Clifton Collins Jr. knows about cops. The acclaimed actor, of everything from “Capote” to “Crank: High Voltage” to the upcoming TV version of “Westworld,” has plenty of friends and family in law enforcement. And he spends a lot of time with the charity organization, Homeboy Industries, which seeks to help former inmates and gang members rehabilitate into a normal life after prison. (He also recently released the book “Prison Ramen: Recipes and Stories from Behind Bars,” about just that.) As such, his new, star-studded film “Triple 9” really speaks to him. It’s a crime opera featuring him as Franco, a corrupt cop who works in a gang of thieves, alongside Chiwetel Ejiofor, Anthony Mackie and Aaron Paul.
This isn’t a film where the cops and robbers are wholly good or wholly good. Even with your character, he has a backstory that explains his actions, even if it doesn’t excuse them.
That’s what was so important. I may not agree with what Franco is doing, but I understand how he got there. I get it. These good and bad characters throughout this piece, they’re not just morally corrupt. They’re three-dimensional. There’s a rhyme and reason for everyone.
Some of the other thieves in Franco’s gang, the ones played by Chiwetel Ejiofor and Norman Reedus, are ex-mercenaries who haven’t gotten over their experiences.
I looked at the PTSD that comes with losing your platoon or watching your boy’s head get blown up right next to you, watching your boy come home a re-con mission and killing himself. You take that and you look at how they come home; they look at the world and think no one understands them or accepts them. A lot of people come back and realize the rules of engagement change when you’re over there. When you’re over there you dehumanize the people you kill. When you come home you’ve got to find a place to belong, or get some heavy, heavy therapy. We train them to dehumanize, we train them to kill. And when that’s over, we don’t train them to get back to their heart again.
The same happens with prisoners. You’re involved in charity work with helping inmates readjust to society.
That’s part of the problem we’re having with privatized prisons. The charity I work with, Homeboy Industries, has a 70 percent success rate of people going through our 18 month system. The American prison system has a 30 percent success rate. That’s obviously by design, because you don’t want to have a vacant hotel — er, prison. [Laughs] America has 25 percent of the world’s incarcerated population. That’s a staggering number. I get my intel from police organizations and friends and family who are involved in that. I get it off the streets and in the prisons. I always get a far more rock solid truth from the prison system, because it all comes from the street. I knew the Rodney King riots were going to happen the day before they happened. I got calls telling me to be careful and not to be in certain areas.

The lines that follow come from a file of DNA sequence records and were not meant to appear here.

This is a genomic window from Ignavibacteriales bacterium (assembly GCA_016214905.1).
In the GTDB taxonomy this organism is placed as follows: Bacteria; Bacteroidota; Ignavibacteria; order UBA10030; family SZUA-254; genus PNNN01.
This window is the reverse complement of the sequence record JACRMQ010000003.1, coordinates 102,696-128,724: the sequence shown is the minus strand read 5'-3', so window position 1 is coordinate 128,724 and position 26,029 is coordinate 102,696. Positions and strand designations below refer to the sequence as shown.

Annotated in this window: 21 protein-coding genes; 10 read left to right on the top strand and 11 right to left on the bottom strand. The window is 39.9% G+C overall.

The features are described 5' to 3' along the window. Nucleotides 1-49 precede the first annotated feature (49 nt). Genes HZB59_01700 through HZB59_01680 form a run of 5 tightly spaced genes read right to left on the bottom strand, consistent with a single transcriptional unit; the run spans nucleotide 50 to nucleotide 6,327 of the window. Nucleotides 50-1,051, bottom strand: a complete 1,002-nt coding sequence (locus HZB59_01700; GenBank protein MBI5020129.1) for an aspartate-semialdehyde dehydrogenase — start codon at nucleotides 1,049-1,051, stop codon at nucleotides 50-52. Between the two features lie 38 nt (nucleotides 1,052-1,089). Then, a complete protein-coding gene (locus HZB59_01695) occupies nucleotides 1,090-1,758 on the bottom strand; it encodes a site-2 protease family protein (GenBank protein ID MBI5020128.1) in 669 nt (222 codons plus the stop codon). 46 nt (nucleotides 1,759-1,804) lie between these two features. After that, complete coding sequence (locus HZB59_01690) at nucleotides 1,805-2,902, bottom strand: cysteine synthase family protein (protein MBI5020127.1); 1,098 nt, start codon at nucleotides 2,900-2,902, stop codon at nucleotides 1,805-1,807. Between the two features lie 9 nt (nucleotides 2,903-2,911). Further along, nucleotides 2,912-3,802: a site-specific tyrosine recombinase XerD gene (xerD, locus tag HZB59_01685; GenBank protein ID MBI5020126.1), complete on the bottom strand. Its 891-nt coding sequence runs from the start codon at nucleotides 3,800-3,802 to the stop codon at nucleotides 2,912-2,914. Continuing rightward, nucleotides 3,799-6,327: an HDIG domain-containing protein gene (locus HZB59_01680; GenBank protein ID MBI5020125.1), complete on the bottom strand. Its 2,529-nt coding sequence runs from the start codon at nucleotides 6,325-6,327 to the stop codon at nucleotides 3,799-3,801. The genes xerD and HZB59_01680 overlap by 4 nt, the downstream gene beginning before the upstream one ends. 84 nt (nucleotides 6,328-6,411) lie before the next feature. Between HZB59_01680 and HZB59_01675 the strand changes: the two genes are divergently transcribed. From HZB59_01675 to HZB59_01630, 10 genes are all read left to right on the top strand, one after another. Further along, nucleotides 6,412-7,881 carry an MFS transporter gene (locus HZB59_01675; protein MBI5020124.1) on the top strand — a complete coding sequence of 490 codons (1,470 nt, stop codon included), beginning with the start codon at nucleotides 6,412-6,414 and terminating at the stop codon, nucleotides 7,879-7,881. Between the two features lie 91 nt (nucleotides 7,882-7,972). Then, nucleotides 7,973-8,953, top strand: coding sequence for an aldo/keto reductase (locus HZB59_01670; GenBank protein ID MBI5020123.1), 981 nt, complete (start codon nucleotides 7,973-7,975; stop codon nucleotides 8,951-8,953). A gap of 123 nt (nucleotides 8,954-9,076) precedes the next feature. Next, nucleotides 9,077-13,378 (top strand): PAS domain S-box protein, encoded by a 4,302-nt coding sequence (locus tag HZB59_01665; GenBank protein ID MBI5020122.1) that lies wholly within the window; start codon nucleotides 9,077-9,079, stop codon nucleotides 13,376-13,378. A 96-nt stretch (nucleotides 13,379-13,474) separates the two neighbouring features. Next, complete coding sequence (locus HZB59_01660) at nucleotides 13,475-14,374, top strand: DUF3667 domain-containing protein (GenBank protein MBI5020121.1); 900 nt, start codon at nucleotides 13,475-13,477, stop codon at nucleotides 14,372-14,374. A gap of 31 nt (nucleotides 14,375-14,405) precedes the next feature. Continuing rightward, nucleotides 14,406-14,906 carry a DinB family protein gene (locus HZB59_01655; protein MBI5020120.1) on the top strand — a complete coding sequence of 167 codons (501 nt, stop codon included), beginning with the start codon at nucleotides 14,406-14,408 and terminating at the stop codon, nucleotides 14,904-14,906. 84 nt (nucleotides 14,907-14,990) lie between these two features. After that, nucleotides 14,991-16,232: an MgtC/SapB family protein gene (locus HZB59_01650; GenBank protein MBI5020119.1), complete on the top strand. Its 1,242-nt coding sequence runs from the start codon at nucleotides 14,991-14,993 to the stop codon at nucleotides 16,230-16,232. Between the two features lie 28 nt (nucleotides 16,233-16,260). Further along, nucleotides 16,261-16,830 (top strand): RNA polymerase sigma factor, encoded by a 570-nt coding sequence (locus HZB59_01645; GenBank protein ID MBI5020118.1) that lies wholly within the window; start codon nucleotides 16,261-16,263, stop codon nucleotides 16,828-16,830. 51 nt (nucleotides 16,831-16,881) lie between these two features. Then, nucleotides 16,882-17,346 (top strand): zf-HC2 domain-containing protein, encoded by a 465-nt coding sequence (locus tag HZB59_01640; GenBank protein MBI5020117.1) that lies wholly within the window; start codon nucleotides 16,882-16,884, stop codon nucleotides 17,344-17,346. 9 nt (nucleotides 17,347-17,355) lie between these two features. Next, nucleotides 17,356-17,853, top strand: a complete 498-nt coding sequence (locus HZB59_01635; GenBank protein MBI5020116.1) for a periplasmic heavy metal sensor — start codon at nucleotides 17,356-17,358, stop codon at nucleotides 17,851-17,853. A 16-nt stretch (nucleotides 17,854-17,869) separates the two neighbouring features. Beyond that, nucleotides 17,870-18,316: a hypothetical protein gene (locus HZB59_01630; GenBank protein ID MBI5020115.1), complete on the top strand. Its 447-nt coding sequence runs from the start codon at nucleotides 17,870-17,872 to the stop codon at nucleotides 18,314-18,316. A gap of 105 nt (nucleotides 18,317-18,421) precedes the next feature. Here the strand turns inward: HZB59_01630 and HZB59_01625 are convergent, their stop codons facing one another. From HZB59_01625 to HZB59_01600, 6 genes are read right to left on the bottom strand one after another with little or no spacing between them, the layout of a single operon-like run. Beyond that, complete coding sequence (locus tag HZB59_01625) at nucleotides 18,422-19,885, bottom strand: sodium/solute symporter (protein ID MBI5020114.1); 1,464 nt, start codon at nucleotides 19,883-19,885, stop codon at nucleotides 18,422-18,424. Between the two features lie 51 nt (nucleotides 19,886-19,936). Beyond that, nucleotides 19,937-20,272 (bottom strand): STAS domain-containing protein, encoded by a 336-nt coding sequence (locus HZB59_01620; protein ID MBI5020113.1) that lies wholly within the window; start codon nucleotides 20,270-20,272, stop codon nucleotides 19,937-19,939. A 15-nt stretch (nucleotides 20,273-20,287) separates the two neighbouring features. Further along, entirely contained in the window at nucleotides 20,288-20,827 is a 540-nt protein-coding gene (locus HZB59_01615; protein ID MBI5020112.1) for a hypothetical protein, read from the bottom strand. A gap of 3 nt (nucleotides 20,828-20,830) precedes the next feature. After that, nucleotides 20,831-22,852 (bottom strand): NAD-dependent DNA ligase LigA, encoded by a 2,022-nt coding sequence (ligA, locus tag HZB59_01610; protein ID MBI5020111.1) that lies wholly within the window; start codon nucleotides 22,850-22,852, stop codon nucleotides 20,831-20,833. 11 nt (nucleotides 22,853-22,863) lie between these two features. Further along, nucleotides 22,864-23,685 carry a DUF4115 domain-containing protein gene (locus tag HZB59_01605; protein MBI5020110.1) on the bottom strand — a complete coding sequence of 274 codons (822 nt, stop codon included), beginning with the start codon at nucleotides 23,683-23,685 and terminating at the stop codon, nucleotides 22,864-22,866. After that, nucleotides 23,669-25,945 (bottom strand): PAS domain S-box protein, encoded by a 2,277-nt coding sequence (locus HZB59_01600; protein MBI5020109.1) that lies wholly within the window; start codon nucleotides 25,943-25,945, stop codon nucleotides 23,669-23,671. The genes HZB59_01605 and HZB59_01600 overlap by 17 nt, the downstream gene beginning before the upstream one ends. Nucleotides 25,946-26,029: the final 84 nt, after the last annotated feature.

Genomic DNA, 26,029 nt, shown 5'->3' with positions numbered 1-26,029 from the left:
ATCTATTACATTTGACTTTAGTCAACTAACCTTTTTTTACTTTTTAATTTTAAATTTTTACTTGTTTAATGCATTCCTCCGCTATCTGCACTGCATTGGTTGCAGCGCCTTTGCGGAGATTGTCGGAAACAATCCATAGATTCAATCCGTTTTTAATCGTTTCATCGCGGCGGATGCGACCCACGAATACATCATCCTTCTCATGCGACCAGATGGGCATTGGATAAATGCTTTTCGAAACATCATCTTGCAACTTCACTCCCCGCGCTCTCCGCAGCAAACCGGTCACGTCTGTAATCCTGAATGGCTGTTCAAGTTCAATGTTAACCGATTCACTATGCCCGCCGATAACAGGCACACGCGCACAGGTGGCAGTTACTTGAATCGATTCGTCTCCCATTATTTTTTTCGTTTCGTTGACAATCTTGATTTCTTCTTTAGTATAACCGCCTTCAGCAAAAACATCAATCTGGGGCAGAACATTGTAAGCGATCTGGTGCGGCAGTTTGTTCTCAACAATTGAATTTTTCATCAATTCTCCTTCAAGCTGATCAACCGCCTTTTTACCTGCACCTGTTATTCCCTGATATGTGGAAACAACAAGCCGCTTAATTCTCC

There’s a real honesty in this film about how easy it is for cops to become corrupted.
I want to be honest and look at both sides. Look, police officers have a tough job. But there were zero convictions in 2014 for police killings. Zero. We need transparency, we need community policing. Because if you’re from there you’re going to care about it, because it’s your neighborhood. That was the original foundation of the police. United we stand, divided we fall, and if you divide the people and the police institutions then you each side starts to demonize the other. Protect and serve is the opposite of us versus them.
The debate over police brutality has too often been twisted into this idea that any criticism of policework is a condemnation of all police officers. It’s been aggravating to see an important discussion get perverted by the wrong side.
This whole thing with Beyonce — “she got a police escort, we didn’t know she was going to do [her Black Panther routine at the Super Bowl].” Beyonce has been speaking passionately about the Black Panther movement through her entire career. It’s not a secret; they’re just now paying attention. But people say her video is anti-police. It’s anti-police because it’s about “stop shooting us”? So what’s pro-police: “keep shooting us”? If you want your husband to stop beating you, does that make you anti-husband? It’s very easy to demonize the [Black Lives Matter] movement, that what they’re doing is anti-police. They’ve reiterated it thousands of times that there are anti-police brutality.
All this talk over the last year and change about equality and diversity has perhaps inevitably spilled over to talk about Hollywood. It was great to see the Academy so quickly react to the #OscarsSoWhite campaign, but they’re just a small part of a bigger problem.
We know that change is happening because the Screen Actors Guild has already made efforts to change. They stepped it up in a matter of days. It didn’t take a year. Positive change in the police department, that can take years. [Laughs] I think the film industry will follow suit closely behind. But you’ve got to remember you’ve got these old grizzled dinosaurs who are Academy members, who were alive in the Jim Crow days, who aren’t used to seeing interracial couples. They’ve got an older way of thinking, and we’re far more progressive now and we’ve overcome so many obstacles in regards to race. But it starts at the top. Hollywood is just a small entity that’s affected by the top.
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